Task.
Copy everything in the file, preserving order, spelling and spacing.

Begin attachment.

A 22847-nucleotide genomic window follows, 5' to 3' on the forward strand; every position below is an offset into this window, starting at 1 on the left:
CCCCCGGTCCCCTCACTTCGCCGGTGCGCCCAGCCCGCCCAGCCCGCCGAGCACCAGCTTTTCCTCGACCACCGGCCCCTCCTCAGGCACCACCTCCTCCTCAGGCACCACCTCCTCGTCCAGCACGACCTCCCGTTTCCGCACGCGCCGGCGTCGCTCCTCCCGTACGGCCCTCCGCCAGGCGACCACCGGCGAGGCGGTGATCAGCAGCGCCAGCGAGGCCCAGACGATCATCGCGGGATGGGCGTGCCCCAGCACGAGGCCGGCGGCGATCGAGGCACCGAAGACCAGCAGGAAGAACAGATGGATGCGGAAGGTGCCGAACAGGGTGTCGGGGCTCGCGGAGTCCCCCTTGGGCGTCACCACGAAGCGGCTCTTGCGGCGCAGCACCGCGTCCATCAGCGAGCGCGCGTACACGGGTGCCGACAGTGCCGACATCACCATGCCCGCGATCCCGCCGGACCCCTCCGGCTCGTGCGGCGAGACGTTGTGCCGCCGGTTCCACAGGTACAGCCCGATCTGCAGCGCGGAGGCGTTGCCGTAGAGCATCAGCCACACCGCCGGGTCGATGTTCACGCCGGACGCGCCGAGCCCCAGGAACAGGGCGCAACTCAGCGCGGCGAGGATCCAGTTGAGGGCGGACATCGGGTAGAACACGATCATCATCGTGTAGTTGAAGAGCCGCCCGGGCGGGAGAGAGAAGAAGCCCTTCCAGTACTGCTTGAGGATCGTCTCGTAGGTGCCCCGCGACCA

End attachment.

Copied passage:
A 22847-nucleotide genomic window follows, 5' to 3' on the forward strand; every position below is an offset into this window, starting at 1 on the left:
CCCCCGGTCCCCTCACTTCGCCGGTGCGCCCAGCCCGCCCAGCCCGCCGAGCACCAGCTTTTCCTCGACCACCGGCCCCTCCTCAGGCACCACCTCCTCCTCAGGCACCACCTCCTCGTCCAGCACGACCTCCCGTTTCCGCACGCGCCGGCGTCGCTCCTCCCGTACGGCCCTCCGCCAGGCGACCACCGGCGAGGCGGTGATCAGCAGCGCCAGCGAGGCCCAGACGATCATCGCGGGATGGGCGTGCCCCAGCACGAGGCCGGCGGCGATCGAGGCACCGAAGACCAGCAGGAAGAACAGATGGATGCGGAAGGTGCCGAACAGGGTGTCGGGGCTCGCGGAGTCCCCCTTGGGCGTCACCACGAAGCGGCTCTTGCGGCGCAGCACCGCGTCCATCAGCGAGCGCGCGTACACGGGTGCCGACAGTGCCGACATCACCATGCCCGCGATCCCGCCGGACCCCTCCGGCTCGTGCGGCGAGACGTTGTGCCGCCGGTTCCACAGGTACAGCCCGATCTGCAGCGCGGAGGCGTTGCCGTAGAGCATCAGCCACACCGCCGGGTCGATGTTCACGCCGGACGCGCCGAGCCCCAGGAACAGGGCGCAACTCAGCGCGGCGAGGATCCAGTTGAGGGCGGACATCGGGTAGAACACGATCATCATCGTGTAGTTGAAGAGCCGCCCGGGCGGGAGAGAGAAGAAGCCCTTCCAGTACTGCTTGAGGATCGTCTCGTAGGTGCCCCGCGACCA